Wilderness by Lance Weller

A quick rundown… Abel, once a Confederate soldier in the American Civil War, is making one last journey. This is the story of the people he meets over his life.

Strengths: Very powerful and evocative writing.

Weaknesses: I found some of the battle scenes were a bit too gruesome for me.

Why I read it: Sent to me by Bloomsbury – thank you!

Pages: 329

Published: 2012

Publisher: Bloomsbury

Setting: America

Rating: 8 out of 10

 

In between the two covers of this rather innocent looking book are some of the most evocative and emotional prose I have ever read. Be warned: this book is a journey that you certainly won’t forget in a hurry.

Wilderness packs a punch to the senses in more ways than one. It opens with a blind elderly lady, but this lady is not our main character. She’s thinking about Abel, a soldier she met many years during a horrific winter. We then move back in time to Abel, as an old man making one last journey. We then flash back to earlier times during the American Civil War. I don’t want to give too much more of the plot away, but there’s violence, prejudice, heroism, kindness and tragedy all combined.

Weller writes incredibly powerful scenes that stimulate every sense. The battle scenes of the Civil War in particular took me away from my train seat into the smells, screams and palpable fear. I was nearly brought to tears at one point. Weller counterbalances these scenes with ones of kindness that will restore your faith in humans, in particular the events involving Jane Dao-Ming Poole and Abel. One tip though – the narrative does move back and forth between time periods, so check the time of each chapter or you might get confused.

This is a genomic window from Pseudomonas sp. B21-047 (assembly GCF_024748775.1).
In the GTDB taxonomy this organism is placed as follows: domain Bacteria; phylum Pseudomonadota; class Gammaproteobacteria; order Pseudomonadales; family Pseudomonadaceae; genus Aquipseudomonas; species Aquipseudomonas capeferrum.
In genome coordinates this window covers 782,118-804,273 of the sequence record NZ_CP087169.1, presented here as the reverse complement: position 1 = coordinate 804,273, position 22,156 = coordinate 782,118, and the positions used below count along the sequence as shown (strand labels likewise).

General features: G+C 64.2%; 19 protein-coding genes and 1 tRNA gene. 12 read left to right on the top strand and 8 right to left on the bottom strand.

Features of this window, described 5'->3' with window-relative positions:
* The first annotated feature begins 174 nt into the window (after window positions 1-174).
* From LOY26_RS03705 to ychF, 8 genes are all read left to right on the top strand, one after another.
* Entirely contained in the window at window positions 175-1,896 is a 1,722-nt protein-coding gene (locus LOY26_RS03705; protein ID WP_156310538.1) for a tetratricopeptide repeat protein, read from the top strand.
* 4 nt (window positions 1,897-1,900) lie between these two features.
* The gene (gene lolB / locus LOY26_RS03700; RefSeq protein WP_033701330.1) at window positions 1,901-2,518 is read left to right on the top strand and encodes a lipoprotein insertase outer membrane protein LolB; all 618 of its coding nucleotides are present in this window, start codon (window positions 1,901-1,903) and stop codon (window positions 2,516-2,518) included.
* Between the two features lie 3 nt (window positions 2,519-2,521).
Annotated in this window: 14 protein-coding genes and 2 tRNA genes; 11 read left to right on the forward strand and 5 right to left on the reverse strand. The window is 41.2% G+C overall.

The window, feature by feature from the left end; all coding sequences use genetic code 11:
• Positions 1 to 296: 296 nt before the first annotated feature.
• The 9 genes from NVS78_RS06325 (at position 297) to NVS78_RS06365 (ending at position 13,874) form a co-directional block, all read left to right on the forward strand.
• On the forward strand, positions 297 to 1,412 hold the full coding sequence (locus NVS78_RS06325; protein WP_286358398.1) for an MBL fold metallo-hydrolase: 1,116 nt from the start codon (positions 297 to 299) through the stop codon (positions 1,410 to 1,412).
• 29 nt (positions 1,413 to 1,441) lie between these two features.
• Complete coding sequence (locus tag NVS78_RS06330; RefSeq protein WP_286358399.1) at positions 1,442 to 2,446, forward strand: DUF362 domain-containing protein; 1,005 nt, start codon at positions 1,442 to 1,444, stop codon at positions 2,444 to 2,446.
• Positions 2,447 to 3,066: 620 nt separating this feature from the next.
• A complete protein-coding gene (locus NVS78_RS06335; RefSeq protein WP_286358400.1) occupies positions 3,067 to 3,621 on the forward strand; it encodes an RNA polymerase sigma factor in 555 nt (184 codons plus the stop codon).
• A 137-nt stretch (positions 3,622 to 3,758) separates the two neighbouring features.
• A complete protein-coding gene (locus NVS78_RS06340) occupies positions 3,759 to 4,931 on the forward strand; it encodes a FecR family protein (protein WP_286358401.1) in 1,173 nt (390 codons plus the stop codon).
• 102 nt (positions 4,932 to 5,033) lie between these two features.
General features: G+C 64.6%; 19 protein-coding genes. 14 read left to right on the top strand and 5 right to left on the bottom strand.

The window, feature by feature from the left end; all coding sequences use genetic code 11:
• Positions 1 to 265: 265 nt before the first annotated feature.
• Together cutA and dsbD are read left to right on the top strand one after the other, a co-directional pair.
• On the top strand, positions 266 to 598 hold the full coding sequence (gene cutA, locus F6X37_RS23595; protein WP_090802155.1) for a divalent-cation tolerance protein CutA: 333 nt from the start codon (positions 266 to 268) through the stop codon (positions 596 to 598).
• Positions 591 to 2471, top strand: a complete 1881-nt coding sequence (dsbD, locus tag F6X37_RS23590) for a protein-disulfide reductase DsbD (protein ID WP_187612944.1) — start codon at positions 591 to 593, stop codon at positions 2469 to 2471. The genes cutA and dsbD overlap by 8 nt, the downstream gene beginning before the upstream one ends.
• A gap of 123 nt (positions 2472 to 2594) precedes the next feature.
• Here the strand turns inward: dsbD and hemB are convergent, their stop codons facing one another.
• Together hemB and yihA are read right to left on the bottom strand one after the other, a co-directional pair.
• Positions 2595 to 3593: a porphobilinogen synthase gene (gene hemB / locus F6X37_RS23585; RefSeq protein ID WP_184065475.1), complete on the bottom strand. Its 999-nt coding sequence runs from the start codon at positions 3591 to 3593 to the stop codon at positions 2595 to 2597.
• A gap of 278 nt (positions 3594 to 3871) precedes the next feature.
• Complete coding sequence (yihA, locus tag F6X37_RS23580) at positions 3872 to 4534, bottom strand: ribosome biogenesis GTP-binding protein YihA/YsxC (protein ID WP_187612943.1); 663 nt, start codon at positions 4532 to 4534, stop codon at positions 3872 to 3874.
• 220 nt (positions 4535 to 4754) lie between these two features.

The prose is also incredibly lyrical, almost rhythmic at times. Setting is also described particularly well – I’ve never visited that part of America, but I feel that it is familiar through Weller’s writing. Weller also doesn’t shy away from the more cruel things that humans do to one another – some of the aspects of the battle scenes I found a bit sickening, but the respect I felt for Weller’s writing kept me reading.

If your only knowledge of the American Civil War is from movies or books like Gone With the Wind, read this book to see the true realities of war from a male perspective. Weller also includes race and class in this book and how they were viewed during this time. Wilderness really brings history alive, warts and all. I can’t wait to read Weller’s next book.

Advertisements

I enjoy reading your comments! Thanks for stopping by.

Fill in your details below or click an icon to log in:

WordPress.com Logo

You are commenting using your WordPress.com account. Log Out / Change )

Twitter picture

You are commenting using your Twitter account. Log Out / Change )

Facebook photo

You are commenting using your Facebook account. Log Out / Change )

Google+ photo

You are commenting using your Google+ account. Log Out / Change )

Connecting to %s

Blog at WordPress.com.

Up ↑

%d bloggers like this: